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Renewable energy can be a straight ‘drop-in’ replacement for diesel used in generators, writes Lorraine Ruckstuhl
With the TV industry potentially vulnerable to mixed reviews over its sustainability performance, there’s encouraging news of a renewable energy that could help the sector raise its game: biofuel.
The energy-intensive nature of TV production, with lighting and other equipment often powered by diesel generators, can result in operations with a high carbon footprint. This presents a problem, and investors, customers and regulators are increasing the pressure on companies to pursue green policies.
However, Barclays research from last year showed the UK’s world-renowned screen arts sector is lagging behind some other industries on environmental issues.
Greenhouse gas reduction
The good news is the sector is making progress and the industry will be pleased to learn that options for switching to renewable energy sources are growing – something that was underlined by a recent forum hosted by Barclays that heard from businesses that supply and have transitioned to biofuel.
Attendees at the event were told that although biofuel is just one of the alternative power sources, the International Energy Agency predicts that bioenergy will be the largest source of growth in renewable energy consumption over the next five years.
Kent-based Green Biofuels Limited (GBF) is supplying its brand of biofuel as a direct replacement for diesel. The company sources the basic ingredient, hydrogenated vegetable oil (HVO), from Europe and then mixes it with its own proprietary additives at its UK premises.
The fuel, which is a renewable and sustainable raw material that is odourless with no smoke on engine start-up, is a total ‘drop-in’ replacement for diesel. It requires no adaptation to existing diesel engines and can have the following benefits:
- Greenhouse gas reduction of up to 100%
- Airborne particulates reduction of more than 70%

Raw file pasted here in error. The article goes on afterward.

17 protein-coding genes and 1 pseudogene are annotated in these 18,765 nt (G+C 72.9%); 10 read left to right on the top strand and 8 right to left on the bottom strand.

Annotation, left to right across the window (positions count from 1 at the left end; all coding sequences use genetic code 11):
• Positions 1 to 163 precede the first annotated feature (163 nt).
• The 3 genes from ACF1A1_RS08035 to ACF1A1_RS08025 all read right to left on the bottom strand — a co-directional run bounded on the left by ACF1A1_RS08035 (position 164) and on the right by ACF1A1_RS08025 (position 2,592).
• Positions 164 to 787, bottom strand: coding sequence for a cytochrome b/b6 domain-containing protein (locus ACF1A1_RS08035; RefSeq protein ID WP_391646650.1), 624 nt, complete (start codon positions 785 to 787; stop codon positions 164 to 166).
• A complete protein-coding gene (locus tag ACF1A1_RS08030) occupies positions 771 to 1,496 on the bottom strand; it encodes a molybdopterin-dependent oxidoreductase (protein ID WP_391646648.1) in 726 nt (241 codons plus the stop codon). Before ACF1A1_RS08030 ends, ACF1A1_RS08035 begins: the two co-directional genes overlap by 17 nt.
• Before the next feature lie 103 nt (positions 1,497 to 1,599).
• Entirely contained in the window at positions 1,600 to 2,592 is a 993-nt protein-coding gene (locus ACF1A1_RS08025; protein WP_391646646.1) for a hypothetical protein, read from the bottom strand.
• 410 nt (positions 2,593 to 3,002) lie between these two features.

- Nitrogen oxides (NOx) reduction of 30%
No costs converting existing equipment
Magnus Hammick, chief operating officer at GBF, told the forum his company’s biofuel is a high-quality liquid that doesn’t go off in the tank and doesn’t start to solidify until -45°C.
“It is biodegradable and all major motor manufacturers recognise the fuel as a straight drop-in replacement for diesel – in other words, you don’t need to spend money on converting existing equipment,” he added.
Leigh Preece, of Power Electrics Generators, which runs a fleet of 1,200 generators and provides power at locations ranging from construction sites to events like Ascot, conceded that using this biofuel did cost more than diesel, but added that this is offset by the emissions gains.
He pointed to a trial using generators supplied by Power Electrics and powered by biofuel at the construction site of 21 Moorfields, an office development above London’s Moorgate rail station.
Carbon was cut by close to 70 tonnes, the equivalent of 14 personal flights from London to Sydney, while there was a 29% reduction in NOx and a 77% reduction in particulates.
Another biofuels advocate is Madeleine Pugh, operations manager at Moor House, a 320,000 sq ft office building in the City of London. Occupied by financial services companies that trade continuously, an emergency back-up supply of energy, provided by generators, is vitally important.
“Our generators used to run on diesel, which would produce a plume of black smoke that went up the side of the building,” she recalled. “Quite often a passer-by would call 999 because they wrongly thought the building was on fire.”
Extra costs offset
Switching to biofuel not only means no more smoke but subsequent generator tests have shown NOx emissions are down 25%, with particulates down 95%. “Those are fantastic results. It costs a little more, but I think it’s worth it,” said Pugh.
Thomas Wilkinson, head of energy and infrastructure at Barclays, said there was much opportunity to connect clients that are developing sustainable energy solutions with the bank’s diverse customer base.
“It’s a part of our commitment to help customers through their energy transition and proactively support companies aiming to solve environmental challenges,” he added.
Lorraine Ruckstuhl is industry head of technology, media and telecoms at Barclays
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